Prufrock's Page

Saturday, January 05, 2008

'Where's Malcolm Lowry? I Hear You Cry. Graham Swift? Zadie Smith? Byatt But No Drabble?'

Erica Wagner anticipates criticism and debate in introducing The Times' list of the Greatest British Writers Since 1945. (No Peter Ackroyd, no P.D. James, no William Trevor -- but you'll find J.K. Rowling and J.R.R. Tolkein.)

Taking His Time

He's written just two books in the last 15 years, once entertained notions of becoming a Trappist monk and returned to the US recently after years in Berlin. The Telegraph profiles the incomparable Jeffrey Eugenides: "...I think the only thing I've ever had on my side, more than a flashing ability or a talent or anything like that, was a determination not to quit. Tenaciousness is what got me to publish a couple of books, I think."

Audacious Highwire Act

"...the most fundamental character trait of short stories, other than their shortness, would seem to be audacity. More than even the sestina, short stories are the highwire act of literature, the man keeping all those pretty plates up and spinning on skinny sticks."

- An extract from Richard Ford's introduction to The New Granta Book of the American Short Story. (What still rankles is that there isn't a single story by Malamud in the volume.)

Friday, January 04, 2008

New Voices

An earlier report on debutant authors in The Guardian, that one overlooked, is fascinating in that it makes those rarefied creatures come across as so...regular. Nick Harkaway (The Gone Away World), son of John Le Carre, says anxiously, "Can you make me look cool? In family photographs, I'm always standing at the edge looking like the country cousin." Mohammed Hanif (A Case of Exploding Mangoes) reveals, "My son would try to read bits over my shoulder while I was writing the book. I think he got bored because it took me two years. He would say, 'Are you still writing that mangoes book?' " Joe Dunthorne (Submarine) says, "Saying I'm a writer is one of the most uncomfortable things. You can't help but feel you are showing off." And, in a confession sure to gladden the hearts of Mumbai's commuters with literary aspirations, Lucie Whitehouse (The House at Midnight) says that her novel was written over six years, mainly on the train to work. Come on now, all of you who're reading this: you can do it, too.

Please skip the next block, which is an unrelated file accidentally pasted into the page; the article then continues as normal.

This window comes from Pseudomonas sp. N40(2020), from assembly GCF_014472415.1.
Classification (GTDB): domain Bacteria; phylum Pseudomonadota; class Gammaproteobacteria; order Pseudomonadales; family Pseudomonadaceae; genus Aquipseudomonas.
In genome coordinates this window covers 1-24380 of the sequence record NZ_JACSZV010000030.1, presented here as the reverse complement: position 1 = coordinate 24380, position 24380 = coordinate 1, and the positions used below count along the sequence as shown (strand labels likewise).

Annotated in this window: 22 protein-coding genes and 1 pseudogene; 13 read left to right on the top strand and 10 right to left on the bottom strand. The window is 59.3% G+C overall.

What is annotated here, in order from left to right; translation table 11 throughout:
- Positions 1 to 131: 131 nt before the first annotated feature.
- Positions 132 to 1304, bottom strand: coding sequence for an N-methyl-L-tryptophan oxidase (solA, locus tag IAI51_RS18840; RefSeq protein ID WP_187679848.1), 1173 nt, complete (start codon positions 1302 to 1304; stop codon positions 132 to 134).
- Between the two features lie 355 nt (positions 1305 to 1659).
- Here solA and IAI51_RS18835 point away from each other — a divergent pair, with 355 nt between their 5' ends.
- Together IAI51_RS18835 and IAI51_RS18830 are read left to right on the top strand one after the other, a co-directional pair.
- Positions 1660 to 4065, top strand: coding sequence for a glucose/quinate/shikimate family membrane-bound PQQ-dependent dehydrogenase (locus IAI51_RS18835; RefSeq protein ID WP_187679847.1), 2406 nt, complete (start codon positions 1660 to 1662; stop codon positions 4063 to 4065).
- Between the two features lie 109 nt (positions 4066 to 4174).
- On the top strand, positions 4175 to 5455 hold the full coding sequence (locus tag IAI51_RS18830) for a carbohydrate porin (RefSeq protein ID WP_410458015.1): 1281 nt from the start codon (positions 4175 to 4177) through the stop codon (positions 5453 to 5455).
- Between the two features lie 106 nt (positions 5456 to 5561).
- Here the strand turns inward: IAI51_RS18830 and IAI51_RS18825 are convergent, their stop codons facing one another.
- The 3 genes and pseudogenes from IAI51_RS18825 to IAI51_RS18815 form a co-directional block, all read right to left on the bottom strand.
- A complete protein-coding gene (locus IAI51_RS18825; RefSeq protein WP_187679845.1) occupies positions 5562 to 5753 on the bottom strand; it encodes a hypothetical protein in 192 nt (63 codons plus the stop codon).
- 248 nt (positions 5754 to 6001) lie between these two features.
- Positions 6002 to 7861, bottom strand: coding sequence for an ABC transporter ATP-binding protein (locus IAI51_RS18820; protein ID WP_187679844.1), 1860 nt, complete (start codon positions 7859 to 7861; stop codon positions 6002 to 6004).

Plus Ca Change...

Those in the book business look back on 2007 as yet another year of uncertainty and possible decline, mediated by hyped new titles and technology, finds Scott Timberg: "'s hard to reconcile the unease people feel about the business with the excitement they feel about the books themselves."

Striking Novelists

The Hollywood screenwriters' protest shows no signs of abating. And now, literary lions are taking a leaf from their book: " 'I want more than two free copies of the literary journal where I have been published," said a woman who would only give the name 'Virginia Woolf.' As she spoke she clutched copies of the literary journals White Chocolate and the University of Southern Kansas-North Campus Review. 'I would also like to demand fifteen cents per page.' 'It's just pennies,' said Leo Tolstoy. 'But it adds up.' " Read all about it.

Sunday, December 30, 2007

100 Grantas

How did a "tiny Cambridge journal rise to conquer the literary world"? On the occasion of Granta's 100th issue, Simon Garfield tells us.